A crazy few weeks and a crazy few more coming up! This will be a photos dump with some highlights as I have family coming in tomorrow!
I am working on lots of YouTube video content with the many things I recorded. This is part of the content funnel I mentioned last post and I have been posting on my Instagram and Facebook Stories events as they happen (so follow if you want more frequent updates)!
That said, let's dive into the photo collage!
Day 1 Travel (Saturday)!
I went to a convention called ComiKet (Comic + Market = Comi + Ket = ComiKet) where there were loads of cosplayers, nerds, and local & mega shops present. It was a wild (and warm) time because of the summer heat and fun time with friends!
I left around 2:30 to make it to the train and rode the Shinkansen (bullet train) to Himeji. A place famous for the castle shown in the glass case. I stayed in my first capsule hotel while there and enjoyed the company of my new penguin friend PinPin.
Day 2 Travel (Sunday)!
After waking up, I went to mass at a local church near the castle. I didn't have time to visit the castle, but saw it from afar. After mass, I ran and bought tickets for the train to a place called Tottori where they have a sand castle museum and dunes!
I will be honest in saying, it was a lot of trouble to get there and the town is not very accessible. That said, ever since I found out I was coming to Japan, it was a dream to go and I'm so glad I could!
It was a great time and afterward, I headed back to Himeji and caught yet another train to Fukuoka until 7:30, and another to Nagasaki to make it by 10 pm.
Day 3 (Monday)
Day three kept me in Nagasaki, however, I took a ferry to a nearby island called Goto Island. The only way around was either a car or bike, and not having an international license or the money to rent, I took a bike. I don't recommend it in the summer...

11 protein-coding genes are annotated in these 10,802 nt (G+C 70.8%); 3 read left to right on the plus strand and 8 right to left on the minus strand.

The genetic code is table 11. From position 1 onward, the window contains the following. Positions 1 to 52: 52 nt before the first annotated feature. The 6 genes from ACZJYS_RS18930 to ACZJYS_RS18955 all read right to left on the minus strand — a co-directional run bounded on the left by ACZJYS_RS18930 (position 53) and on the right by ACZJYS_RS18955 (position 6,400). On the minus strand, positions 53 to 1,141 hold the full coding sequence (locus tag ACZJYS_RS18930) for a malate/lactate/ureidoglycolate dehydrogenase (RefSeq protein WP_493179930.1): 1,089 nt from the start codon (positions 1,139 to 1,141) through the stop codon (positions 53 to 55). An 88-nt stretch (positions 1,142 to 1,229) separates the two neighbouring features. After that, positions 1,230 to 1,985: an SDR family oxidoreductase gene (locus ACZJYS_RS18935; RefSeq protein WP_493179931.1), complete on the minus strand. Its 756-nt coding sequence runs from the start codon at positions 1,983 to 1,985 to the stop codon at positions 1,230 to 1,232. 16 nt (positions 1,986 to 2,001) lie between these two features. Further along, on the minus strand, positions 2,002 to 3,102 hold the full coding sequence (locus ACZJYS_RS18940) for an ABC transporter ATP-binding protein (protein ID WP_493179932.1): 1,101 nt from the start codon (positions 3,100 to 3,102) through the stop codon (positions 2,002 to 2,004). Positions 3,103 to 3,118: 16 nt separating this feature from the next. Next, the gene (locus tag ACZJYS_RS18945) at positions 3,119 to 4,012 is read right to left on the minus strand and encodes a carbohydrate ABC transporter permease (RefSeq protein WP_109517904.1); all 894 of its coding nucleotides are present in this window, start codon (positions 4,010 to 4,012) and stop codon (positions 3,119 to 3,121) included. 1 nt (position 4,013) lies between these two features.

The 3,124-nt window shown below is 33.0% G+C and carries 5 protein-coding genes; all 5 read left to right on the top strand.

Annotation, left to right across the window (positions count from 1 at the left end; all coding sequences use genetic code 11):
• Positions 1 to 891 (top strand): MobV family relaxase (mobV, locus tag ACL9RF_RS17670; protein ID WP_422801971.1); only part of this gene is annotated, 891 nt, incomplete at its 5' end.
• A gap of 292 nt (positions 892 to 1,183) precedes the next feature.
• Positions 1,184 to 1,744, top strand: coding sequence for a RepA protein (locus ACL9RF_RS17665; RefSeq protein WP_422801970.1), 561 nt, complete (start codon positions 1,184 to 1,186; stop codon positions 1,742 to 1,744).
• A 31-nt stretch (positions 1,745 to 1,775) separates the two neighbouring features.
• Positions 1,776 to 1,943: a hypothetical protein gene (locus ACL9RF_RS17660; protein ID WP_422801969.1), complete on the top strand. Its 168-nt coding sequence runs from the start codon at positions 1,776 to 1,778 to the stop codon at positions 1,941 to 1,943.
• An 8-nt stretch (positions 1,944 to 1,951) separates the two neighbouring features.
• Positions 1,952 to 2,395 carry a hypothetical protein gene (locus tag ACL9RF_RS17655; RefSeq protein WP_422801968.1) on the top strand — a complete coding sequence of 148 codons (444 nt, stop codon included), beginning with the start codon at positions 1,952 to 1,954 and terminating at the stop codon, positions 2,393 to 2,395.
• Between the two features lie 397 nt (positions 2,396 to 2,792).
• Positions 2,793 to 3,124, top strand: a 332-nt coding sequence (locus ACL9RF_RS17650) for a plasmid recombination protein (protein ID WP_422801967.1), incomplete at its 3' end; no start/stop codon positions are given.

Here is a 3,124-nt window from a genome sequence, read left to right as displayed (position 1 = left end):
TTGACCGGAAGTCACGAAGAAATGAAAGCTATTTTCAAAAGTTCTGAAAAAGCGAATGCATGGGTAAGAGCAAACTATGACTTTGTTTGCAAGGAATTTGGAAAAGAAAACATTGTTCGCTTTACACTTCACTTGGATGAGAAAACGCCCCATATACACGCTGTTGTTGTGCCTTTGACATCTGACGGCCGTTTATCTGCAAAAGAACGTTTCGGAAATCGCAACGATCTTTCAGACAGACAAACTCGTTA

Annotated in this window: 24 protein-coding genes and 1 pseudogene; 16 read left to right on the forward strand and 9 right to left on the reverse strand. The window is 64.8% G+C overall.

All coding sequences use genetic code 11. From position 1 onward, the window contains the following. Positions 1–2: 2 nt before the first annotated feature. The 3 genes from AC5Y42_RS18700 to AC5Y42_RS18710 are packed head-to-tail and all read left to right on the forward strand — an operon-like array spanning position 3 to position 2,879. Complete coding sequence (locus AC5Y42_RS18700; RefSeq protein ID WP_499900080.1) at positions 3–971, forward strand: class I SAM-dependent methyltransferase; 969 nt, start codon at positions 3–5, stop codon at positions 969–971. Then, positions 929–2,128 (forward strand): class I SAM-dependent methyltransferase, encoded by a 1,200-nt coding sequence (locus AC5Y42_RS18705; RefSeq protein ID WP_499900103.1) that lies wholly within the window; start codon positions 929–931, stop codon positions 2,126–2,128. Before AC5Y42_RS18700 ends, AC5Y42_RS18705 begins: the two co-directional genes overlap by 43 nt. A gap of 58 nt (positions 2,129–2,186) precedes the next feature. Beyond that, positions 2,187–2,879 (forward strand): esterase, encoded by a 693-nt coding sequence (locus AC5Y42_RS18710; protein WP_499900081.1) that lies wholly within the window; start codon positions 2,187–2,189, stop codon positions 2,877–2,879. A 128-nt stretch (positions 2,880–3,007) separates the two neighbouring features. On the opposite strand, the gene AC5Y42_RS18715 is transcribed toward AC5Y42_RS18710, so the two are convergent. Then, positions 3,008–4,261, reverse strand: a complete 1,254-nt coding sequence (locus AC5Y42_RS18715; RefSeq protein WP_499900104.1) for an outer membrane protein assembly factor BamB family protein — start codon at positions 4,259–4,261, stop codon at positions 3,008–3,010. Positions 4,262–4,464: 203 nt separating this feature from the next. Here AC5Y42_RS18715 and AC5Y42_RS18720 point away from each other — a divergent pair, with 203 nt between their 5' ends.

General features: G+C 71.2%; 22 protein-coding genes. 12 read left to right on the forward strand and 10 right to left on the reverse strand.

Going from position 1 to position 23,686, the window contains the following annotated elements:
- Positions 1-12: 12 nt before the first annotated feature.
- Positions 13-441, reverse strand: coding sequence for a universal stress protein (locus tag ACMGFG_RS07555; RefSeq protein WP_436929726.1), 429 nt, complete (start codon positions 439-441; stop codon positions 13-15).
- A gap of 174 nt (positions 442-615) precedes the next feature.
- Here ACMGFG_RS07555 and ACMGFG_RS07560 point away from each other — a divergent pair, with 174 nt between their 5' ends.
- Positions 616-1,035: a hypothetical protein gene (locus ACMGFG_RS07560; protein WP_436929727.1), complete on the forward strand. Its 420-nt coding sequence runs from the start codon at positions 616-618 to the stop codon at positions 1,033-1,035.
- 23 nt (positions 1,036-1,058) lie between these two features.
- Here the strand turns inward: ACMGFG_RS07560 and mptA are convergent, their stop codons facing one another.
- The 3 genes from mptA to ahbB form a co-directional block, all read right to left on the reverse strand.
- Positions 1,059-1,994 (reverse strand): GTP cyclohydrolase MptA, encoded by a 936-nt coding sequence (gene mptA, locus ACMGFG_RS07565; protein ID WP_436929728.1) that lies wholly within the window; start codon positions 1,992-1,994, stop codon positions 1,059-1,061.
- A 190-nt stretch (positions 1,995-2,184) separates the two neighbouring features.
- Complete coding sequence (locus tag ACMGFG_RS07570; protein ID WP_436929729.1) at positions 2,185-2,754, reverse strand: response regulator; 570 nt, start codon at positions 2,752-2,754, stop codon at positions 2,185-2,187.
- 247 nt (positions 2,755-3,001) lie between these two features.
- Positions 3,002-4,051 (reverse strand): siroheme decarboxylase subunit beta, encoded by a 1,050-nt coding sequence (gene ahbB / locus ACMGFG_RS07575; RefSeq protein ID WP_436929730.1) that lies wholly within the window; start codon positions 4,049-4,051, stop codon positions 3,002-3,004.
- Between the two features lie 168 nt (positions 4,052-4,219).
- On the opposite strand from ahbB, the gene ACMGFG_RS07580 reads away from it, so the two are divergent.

I found out that Goto Island and Nagasaki were Catholic hubs. There was a time when Catholicism was outlawed in Japan, yet Nagasaki and Goto Island housed secret believers. It was cool to see several churches and their history to both the Catholic persecutions and after the bomb drop (more later).
Aside from the history, there was also this gorgeous beach.
Definitely worth the trouble to get to. However, it took 2.5 hours to reach the beach by bike and I only had 1.5 to get back to catch my boat back... I was in trouble.
As I was giving it my best and failing miserably, a man named Honda pulled over and offered a ride! He said "You're a lucky guy. I usually take a small car but decided to take the truck, otherwise, your bike wouldn't fit." Because of him, I made it back! Thanks, Honda-san!
I finished the day with a Nagasaki special called Champon Noodles. Oh, and a bath to relax haha.
Day 4 (Tuesday)!
Day 4 was a big history day exploring Nagasaki. I started at Dutch Street where the Dutch settled and conducted business. I followed up with Chinatown (believed to be the first in Japan) and a picturesque bridge.
The last section in this set was for a Torii gate that had half the gate blown up during the bomb. It was located near the two trees shown. Both were thought dead until several years later they grew back and many equate it to the people of Nagasaki. On the walk to Atomic Park, I saw this memorial which is a clock positioned at 11:02 when the bomb was dropped.
Continuing the history, I saw two major Catholic churches. One was the Urakami Cathedral shown and the other was Oura Cathedral, a UNESCO World Heritage Site. Inside both were cool "nuggets" as one had a Mary statue and Cross that survived the blast, while the other housed a Mary statue disguised as a Buddhist statue (to escape persecution).
At Peace Park was the statue of a man pointing to the bomb and forward toward peace, his face shaped like Jesus and Buddha. It culminates in a memorial where the bomb was dropped (called the Hypocenter) which had a piece of one of the churches nearby.
It was a surreal experience as it was a very peaceful and life-celebrating place mixed with the obvious "American" emotions.
After reflecting and enjoying the many sites, I made it back for lunch before hopping on a train to Hakata. During my travels, Japan was celebrating Obon, a huge Buddhist celebration. As such they had a party happening outside the station.
I did not go home after making it to Hakata. Instead... I took a boat to Korea!! However, this letter has gotten massive. Soooo, I will post another later this week with the Korea portion of the trip :)
Until then, I hope you've enjoyed this letter and journey, and as always,
Thanks for Reading!